How to use Caro in a sentence
Of George Sand's style a foreigner can be but an imperfect judge, but French critics, from Sainte-Beuve, Nisard and Caro down to Jules Lemaitre and Faguet, have agreed to praise her spontaneity, her correctness of diction, her easy opulence - the lactea ubertas that Quintilian attributes to Livy.
It acquired wide authority, and was one of the sources of the Code of Joseph Caro.
He wrote commentaries on the Zohar, the "Bible of the Kabbalists," but is best known as the critic and expander of the Shulhan Aruch of Joseph Qaro (Caro) (q.v.).
The best independent German history of Poland is, on the whole, Roepell (Richard) and Caro's (Jakab) Geschichte Polens (Hamburg and Gotha, 1840-1888).
Caro thinks it more probable that the book belonged to Mary, his daughter.Advertisement
Most important of all, however, is Joseph Caro's Shullhan `Aruk (" prepared table "), which came in the age of printing (1565), leapt into popularity, and has been, in its turn, the subject of many commentaries and hand-books.
From age to age groups of laws were codified and expanded - the Priestly law of the Old Testament, the Mishnah, the complete Talmud, the subsequent codifications of Alfazi, Maimonides, and finally Joseph Caro.
In 1892 President Nunez was again elected to the presidency for a term of six years, his continued ill-health, however, forcing him to place the active performance of his duties in the hands of the vice-president, Senor Miguel Caro.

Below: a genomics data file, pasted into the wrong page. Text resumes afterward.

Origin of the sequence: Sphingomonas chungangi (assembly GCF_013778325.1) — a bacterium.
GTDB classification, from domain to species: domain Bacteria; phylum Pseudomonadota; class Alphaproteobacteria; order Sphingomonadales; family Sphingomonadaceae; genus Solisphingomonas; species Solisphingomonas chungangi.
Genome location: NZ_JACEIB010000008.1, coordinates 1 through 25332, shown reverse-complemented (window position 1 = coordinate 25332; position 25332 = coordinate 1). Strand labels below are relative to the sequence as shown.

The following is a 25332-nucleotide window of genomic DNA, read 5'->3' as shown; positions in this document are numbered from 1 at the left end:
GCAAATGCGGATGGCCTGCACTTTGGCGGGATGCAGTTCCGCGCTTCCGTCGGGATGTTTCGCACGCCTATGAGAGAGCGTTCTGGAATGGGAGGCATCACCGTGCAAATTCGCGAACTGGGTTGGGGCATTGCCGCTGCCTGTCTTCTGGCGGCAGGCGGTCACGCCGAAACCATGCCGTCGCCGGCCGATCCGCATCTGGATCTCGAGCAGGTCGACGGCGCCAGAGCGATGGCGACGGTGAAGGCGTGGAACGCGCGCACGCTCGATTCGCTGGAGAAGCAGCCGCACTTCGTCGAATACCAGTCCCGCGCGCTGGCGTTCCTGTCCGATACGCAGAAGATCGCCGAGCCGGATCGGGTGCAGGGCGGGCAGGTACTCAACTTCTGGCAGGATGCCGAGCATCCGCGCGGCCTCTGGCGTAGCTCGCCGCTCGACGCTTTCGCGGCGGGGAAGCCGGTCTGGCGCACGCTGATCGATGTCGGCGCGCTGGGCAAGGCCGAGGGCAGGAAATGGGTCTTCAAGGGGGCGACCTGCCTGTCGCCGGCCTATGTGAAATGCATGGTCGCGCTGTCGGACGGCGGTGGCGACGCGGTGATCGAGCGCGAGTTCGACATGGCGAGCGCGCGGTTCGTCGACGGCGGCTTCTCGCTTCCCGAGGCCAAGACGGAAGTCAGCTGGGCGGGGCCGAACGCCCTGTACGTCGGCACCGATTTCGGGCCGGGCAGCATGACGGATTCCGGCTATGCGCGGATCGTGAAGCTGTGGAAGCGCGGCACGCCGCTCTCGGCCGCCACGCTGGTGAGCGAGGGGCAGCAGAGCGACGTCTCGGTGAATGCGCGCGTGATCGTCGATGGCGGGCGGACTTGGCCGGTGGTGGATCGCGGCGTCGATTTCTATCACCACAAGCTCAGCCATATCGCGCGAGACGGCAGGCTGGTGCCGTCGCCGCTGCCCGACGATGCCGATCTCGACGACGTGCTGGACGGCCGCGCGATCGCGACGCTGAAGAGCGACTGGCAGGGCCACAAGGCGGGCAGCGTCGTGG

In this same year Nunez died, and Vice-President Caro became the actual president, an office he had practically filled during the three previous years.
One of them, Alessandro (1520-1589), was created cardinal at the age of fourteen; he was a man of learning and artistic tastes, and lived with great splendour surrounded by scholars and artists, among whom were Annibal Caro, Paolo Giovio, Mons.Advertisement
In 1436 it was given by Alfonso of Aragon to Don Giovanni de Caro, baron of Montechiaro.
Caro's George Sand (1887) is rather a critique than a life.
Maria Caro in 1688, and was reprinted by Sabatier, side by side with the ante-Hieronymian one, in his Bibliorum Sacrorum Latinae Versiones Antiquae.
The name of the park itself is a nod to Hall's intentions - it takes the "caro" from "Carolinas" and the "winds" from the hurricanes and windstorms that have blown through the states.